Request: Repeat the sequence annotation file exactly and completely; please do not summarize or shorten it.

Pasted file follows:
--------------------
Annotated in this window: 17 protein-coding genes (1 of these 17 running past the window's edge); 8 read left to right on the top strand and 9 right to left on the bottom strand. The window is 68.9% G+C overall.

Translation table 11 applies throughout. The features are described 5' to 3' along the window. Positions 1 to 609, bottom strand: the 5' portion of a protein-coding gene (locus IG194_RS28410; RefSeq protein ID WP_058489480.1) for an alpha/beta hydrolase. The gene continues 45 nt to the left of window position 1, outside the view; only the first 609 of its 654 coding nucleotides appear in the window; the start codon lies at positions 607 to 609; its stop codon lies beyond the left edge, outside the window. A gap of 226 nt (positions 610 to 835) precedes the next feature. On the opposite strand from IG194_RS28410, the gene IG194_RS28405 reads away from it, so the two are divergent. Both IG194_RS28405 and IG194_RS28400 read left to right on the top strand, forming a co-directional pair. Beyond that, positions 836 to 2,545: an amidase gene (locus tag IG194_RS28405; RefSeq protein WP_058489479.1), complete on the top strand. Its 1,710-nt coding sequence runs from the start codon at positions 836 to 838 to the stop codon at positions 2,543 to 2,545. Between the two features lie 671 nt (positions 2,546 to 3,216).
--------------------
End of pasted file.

Annotated in this window: 17 protein-coding genes (1 of these 17 running past the window's edge); 8 read left to right on the top strand and 9 right to left on the bottom strand. The window is 68.9% G+C overall.

Translation table 11 applies throughout. The features are described 5' to 3' along the window. Positions 1 to 609, bottom strand: the 5' portion of a protein-coding gene (locus IG194_RS28410; RefSeq protein ID WP_058489480.1) for an alpha/beta hydrolase. The gene continues 45 nt to the left of window position 1, outside the view; only the first 609 of its 654 coding nucleotides appear in the window; the start codon lies at positions 607 to 609; its stop codon lies beyond the left edge, outside the window. A gap of 226 nt (positions 610 to 835) precedes the next feature. On the opposite strand from IG194_RS28410, the gene IG194_RS28405 reads away from it, so the two are divergent. Both IG194_RS28405 and IG194_RS28400 read left to right on the top strand, forming a co-directional pair. Beyond that, positions 836 to 2,545: an amidase gene (locus tag IG194_RS28405; RefSeq protein WP_058489479.1), complete on the top strand. Its 1,710-nt coding sequence runs from the start codon at positions 836 to 838 to the stop codon at positions 2,543 to 2,545. Between the two features lie 671 nt (positions 2,546 to 3,216).